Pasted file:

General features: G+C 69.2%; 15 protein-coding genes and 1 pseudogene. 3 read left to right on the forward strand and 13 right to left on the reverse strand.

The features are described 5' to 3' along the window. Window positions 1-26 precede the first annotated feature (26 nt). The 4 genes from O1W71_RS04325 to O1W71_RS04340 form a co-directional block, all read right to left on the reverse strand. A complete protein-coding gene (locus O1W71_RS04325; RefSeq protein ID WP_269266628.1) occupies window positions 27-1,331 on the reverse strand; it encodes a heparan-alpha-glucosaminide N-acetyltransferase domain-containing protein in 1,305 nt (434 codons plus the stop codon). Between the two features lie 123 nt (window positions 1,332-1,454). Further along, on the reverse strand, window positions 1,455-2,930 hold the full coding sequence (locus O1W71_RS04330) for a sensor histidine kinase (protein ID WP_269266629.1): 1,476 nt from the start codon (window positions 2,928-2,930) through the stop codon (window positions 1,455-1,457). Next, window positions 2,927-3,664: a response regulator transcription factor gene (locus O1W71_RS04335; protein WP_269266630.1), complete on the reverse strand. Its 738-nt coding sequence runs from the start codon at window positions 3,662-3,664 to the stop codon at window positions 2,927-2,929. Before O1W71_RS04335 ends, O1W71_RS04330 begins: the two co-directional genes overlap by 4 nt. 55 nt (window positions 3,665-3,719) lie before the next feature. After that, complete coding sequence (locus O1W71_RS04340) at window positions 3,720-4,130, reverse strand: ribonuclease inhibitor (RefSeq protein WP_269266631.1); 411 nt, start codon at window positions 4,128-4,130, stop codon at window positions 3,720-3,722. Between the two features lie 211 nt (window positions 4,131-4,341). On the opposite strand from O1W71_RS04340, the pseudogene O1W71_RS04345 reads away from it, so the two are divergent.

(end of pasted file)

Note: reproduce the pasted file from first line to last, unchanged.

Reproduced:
General features: G+C 69.2%; 15 protein-coding genes and 1 pseudogene. 3 read left to right on the forward strand and 13 right to left on the reverse strand.

The features are described 5' to 3' along the window. Window positions 1-26 precede the first annotated feature (26 nt). The 4 genes from O1W71_RS04325 to O1W71_RS04340 form a co-directional block, all read right to left on the reverse strand. A complete protein-coding gene (locus O1W71_RS04325; RefSeq protein ID WP_269266628.1) occupies window positions 27-1,331 on the reverse strand; it encodes a heparan-alpha-glucosaminide N-acetyltransferase domain-containing protein in 1,305 nt (434 codons plus the stop codon). Between the two features lie 123 nt (window positions 1,332-1,454). Further along, on the reverse strand, window positions 1,455-2,930 hold the full coding sequence (locus O1W71_RS04330) for a sensor histidine kinase (protein ID WP_269266629.1): 1,476 nt from the start codon (window positions 2,928-2,930) through the stop codon (window positions 1,455-1,457). Next, window positions 2,927-3,664: a response regulator transcription factor gene (locus O1W71_RS04335; protein WP_269266630.1), complete on the reverse strand. Its 738-nt coding sequence runs from the start codon at window positions 3,662-3,664 to the stop codon at window positions 2,927-2,929. Before O1W71_RS04335 ends, O1W71_RS04330 begins: the two co-directional genes overlap by 4 nt. 55 nt (window positions 3,665-3,719) lie before the next feature. After that, complete coding sequence (locus O1W71_RS04340) at window positions 3,720-4,130, reverse strand: ribonuclease inhibitor (RefSeq protein WP_269266631.1); 411 nt, start codon at window positions 4,128-4,130, stop codon at window positions 3,720-3,722. Between the two features lie 211 nt (window positions 4,131-4,341). On the opposite strand from O1W71_RS04340, the pseudogene O1W71_RS04345 reads away from it, so the two are divergent.